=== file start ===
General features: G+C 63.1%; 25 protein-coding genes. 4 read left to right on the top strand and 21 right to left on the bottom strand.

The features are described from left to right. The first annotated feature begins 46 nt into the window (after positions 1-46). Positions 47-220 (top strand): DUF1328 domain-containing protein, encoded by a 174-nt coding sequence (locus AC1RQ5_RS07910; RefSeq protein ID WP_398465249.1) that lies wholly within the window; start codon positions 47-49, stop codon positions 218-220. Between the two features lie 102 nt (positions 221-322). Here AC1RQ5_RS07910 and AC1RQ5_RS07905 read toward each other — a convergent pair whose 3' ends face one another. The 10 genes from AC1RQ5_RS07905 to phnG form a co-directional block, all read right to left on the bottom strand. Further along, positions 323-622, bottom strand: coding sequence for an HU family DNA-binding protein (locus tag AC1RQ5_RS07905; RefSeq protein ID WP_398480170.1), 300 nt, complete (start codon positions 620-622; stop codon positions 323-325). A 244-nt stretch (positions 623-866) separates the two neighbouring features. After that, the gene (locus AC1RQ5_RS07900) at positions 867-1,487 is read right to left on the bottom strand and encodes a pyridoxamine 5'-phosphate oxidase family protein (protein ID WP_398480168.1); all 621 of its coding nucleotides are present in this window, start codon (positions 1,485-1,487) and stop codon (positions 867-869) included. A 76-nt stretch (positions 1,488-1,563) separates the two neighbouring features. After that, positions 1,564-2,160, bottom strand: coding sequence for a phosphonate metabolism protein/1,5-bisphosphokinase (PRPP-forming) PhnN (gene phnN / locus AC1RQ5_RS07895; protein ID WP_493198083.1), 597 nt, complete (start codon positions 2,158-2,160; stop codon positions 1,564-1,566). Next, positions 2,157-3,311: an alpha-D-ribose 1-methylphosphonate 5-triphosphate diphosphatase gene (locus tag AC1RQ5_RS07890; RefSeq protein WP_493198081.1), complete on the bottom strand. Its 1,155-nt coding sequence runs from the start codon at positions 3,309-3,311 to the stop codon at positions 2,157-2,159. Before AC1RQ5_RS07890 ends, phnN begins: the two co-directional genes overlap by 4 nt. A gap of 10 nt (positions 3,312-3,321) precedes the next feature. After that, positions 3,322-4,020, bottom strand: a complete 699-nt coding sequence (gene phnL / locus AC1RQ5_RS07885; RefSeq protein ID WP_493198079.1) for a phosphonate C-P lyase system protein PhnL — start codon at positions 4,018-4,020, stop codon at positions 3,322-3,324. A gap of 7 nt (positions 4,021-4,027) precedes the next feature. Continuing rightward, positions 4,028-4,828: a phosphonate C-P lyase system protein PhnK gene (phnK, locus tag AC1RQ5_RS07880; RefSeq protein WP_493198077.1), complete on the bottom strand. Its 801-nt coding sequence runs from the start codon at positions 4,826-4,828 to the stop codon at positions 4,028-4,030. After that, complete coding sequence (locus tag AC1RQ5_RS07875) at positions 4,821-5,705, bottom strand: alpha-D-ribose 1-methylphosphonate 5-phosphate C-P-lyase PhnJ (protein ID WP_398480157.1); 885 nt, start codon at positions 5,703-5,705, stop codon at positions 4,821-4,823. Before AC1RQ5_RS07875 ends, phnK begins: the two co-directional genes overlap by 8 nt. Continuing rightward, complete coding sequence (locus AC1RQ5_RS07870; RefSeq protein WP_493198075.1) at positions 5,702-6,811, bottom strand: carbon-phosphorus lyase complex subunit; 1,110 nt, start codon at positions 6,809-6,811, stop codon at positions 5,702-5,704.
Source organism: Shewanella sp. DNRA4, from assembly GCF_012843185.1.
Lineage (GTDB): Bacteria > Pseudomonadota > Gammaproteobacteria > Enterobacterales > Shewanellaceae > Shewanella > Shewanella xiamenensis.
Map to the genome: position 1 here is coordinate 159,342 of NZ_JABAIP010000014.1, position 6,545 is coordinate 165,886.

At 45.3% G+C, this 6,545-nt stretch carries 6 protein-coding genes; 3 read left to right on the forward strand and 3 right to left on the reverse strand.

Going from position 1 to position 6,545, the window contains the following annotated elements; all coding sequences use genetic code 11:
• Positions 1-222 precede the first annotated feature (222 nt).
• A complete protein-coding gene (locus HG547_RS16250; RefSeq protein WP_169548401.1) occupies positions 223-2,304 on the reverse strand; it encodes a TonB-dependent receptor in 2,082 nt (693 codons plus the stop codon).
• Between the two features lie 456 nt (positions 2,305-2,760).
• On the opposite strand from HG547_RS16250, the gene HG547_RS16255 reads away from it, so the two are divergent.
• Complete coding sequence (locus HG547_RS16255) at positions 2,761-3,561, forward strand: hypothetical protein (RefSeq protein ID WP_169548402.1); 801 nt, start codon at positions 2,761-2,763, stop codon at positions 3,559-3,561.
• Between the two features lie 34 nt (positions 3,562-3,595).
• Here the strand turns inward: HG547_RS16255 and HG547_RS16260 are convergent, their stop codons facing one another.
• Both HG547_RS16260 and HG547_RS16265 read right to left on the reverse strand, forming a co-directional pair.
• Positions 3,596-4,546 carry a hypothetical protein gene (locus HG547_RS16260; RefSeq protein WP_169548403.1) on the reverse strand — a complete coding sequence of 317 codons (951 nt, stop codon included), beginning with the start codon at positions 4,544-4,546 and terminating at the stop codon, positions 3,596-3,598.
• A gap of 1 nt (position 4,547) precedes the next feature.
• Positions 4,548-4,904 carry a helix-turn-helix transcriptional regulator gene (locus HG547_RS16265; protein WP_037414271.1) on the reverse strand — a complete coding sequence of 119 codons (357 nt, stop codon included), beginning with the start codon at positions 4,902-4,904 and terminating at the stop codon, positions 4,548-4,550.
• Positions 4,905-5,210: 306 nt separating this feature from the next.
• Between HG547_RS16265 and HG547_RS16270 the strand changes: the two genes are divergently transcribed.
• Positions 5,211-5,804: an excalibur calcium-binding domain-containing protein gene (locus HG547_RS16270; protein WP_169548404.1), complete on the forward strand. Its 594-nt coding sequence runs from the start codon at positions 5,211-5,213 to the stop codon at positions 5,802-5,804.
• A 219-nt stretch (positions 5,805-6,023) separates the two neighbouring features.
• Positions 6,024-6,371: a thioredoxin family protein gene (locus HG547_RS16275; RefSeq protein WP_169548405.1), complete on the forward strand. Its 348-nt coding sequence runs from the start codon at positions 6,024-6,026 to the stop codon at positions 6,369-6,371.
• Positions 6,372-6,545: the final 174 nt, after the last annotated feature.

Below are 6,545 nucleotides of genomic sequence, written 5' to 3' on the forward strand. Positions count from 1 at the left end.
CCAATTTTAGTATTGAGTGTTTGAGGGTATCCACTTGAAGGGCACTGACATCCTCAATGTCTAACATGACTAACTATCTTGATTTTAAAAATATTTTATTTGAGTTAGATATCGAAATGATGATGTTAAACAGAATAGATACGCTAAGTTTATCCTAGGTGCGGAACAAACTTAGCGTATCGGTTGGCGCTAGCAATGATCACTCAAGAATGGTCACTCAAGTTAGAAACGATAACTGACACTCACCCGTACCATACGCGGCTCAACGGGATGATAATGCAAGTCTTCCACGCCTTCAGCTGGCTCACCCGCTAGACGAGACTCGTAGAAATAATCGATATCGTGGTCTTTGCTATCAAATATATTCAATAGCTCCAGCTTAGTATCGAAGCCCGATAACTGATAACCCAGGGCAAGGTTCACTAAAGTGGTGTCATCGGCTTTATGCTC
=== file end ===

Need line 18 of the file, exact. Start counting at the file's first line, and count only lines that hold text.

• Positions 4,548-4,904 carry a helix-turn-helix transcriptional regulator gene (locus HG547_RS16265; protein WP_037414271.1) on the reverse strand — a complete coding sequence of 119 codons (357 nt, stop codon included), beginning with the start codon at positions 4,902-4,904 and terminating at the stop codon, positions 4,548-4,550.